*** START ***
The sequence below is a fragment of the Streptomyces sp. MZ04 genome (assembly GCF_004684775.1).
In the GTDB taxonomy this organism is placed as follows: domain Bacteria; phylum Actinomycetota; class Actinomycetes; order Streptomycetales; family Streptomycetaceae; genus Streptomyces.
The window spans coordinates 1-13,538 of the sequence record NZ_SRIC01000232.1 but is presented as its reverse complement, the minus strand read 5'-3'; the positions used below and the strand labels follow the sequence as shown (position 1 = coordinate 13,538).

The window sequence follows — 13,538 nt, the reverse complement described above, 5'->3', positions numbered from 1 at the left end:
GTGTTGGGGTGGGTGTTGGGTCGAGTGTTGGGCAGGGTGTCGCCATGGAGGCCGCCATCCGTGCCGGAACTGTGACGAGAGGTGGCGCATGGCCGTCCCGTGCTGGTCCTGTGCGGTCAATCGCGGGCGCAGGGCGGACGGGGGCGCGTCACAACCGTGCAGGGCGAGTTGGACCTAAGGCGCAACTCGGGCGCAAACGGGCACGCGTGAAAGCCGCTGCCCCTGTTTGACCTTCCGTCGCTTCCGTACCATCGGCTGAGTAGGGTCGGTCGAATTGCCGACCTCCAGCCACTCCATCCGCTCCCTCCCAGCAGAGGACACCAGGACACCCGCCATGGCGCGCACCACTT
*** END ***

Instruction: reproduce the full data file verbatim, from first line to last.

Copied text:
The sequence below is a fragment of the Streptomyces sp. MZ04 genome (assembly GCF_004684775.1).
In the GTDB taxonomy this organism is placed as follows: domain Bacteria; phylum Actinomycetota; class Actinomycetes; order Streptomycetales; family Streptomycetaceae; genus Streptomyces.
The window spans coordinates 1-13,538 of the sequence record NZ_SRIC01000232.1 but is presented as its reverse complement, the minus strand read 5'-3'; the positions used below and the strand labels follow the sequence as shown (position 1 = coordinate 13,538).

The window sequence follows — 13,538 nt, the reverse complement described above, 5'->3', positions numbered from 1 at the left end:
GTGTTGGGGTGGGTGTTGGGTCGAGTGTTGGGCAGGGTGTCGCCATGGAGGCCGCCATCCGTGCCGGAACTGTGACGAGAGGTGGCGCATGGCCGTCCCGTGCTGGTCCTGTGCGGTCAATCGCGGGCGCAGGGCGGACGGGGGCGCGTCACAACCGTGCAGGGCGAGTTGGACCTAAGGCGCAACTCGGGCGCAAACGGGCACGCGTGAAAGCCGCTGCCCCTGTTTGACCTTCCGTCGCTTCCGTACCATCGGCTGAGTAGGGTCGGTCGAATTGCCGACCTCCAGCCACTCCATCCGCTCCCTCCCAGCAGAGGACACCAGGACACCCGCCATGGCGCGCACCACTT